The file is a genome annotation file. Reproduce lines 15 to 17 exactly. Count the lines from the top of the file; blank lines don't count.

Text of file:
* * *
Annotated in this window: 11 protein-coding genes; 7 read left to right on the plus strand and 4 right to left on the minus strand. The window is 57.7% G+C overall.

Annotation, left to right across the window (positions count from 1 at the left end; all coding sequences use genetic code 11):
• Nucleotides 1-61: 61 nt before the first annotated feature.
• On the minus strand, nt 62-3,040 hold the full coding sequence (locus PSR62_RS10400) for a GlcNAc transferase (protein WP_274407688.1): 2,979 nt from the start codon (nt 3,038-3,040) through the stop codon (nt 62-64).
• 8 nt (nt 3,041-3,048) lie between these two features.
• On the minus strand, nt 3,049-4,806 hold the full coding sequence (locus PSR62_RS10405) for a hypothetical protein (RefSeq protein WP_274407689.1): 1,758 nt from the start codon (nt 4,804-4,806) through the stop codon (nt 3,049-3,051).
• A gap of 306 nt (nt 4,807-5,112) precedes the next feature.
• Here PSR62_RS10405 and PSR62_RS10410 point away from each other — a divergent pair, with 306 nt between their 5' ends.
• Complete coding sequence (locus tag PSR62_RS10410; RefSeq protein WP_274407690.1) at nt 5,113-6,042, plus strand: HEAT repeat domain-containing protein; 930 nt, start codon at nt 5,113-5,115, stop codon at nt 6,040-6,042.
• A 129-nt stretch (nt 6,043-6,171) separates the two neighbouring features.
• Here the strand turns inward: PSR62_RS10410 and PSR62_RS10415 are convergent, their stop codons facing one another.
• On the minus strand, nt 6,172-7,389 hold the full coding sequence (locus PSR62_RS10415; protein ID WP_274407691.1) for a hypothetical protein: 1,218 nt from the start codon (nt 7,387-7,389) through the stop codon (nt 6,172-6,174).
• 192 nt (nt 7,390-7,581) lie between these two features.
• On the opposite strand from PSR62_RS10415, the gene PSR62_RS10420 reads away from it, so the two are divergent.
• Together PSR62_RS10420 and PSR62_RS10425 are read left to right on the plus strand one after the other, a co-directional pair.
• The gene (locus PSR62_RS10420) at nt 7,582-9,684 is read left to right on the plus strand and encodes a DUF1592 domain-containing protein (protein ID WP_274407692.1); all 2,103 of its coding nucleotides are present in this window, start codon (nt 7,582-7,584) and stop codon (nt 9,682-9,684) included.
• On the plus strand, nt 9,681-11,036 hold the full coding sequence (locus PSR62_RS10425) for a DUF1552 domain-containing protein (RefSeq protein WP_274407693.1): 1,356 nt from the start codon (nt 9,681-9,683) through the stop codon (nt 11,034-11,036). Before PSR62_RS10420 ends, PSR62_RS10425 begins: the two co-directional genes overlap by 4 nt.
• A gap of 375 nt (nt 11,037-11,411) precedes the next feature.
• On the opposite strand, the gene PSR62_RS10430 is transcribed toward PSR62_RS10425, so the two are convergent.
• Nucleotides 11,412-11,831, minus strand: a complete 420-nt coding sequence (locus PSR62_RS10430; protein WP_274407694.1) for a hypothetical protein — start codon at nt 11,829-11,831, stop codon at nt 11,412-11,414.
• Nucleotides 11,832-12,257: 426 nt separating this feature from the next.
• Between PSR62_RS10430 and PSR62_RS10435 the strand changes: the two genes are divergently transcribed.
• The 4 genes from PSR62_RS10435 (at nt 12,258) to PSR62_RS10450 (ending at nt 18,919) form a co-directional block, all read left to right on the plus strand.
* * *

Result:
• Together PSR62_RS10420 and PSR62_RS10425 are read left to right on the plus strand one after the other, a co-directional pair.
• The gene (locus PSR62_RS10420) at nt 7,582-9,684 is read left to right on the plus strand and encodes a DUF1592 domain-containing protein (protein ID WP_274407692.1); all 2,103 of its coding nucleotides are present in this window, start codon (nt 7,582-7,584) and stop codon (nt 9,682-9,684) included.
• On the plus strand, nt 9,681-11,036 hold the full coding sequence (locus PSR62_RS10425) for a DUF1552 domain-containing protein (RefSeq protein WP_274407693.1): 1,356 nt from the start codon (nt 9,681-9,683) through the stop codon (nt 11,034-11,036). Before PSR62_RS10420 ends, PSR62_RS10425 begins: the two co-directional genes overlap by 4 nt.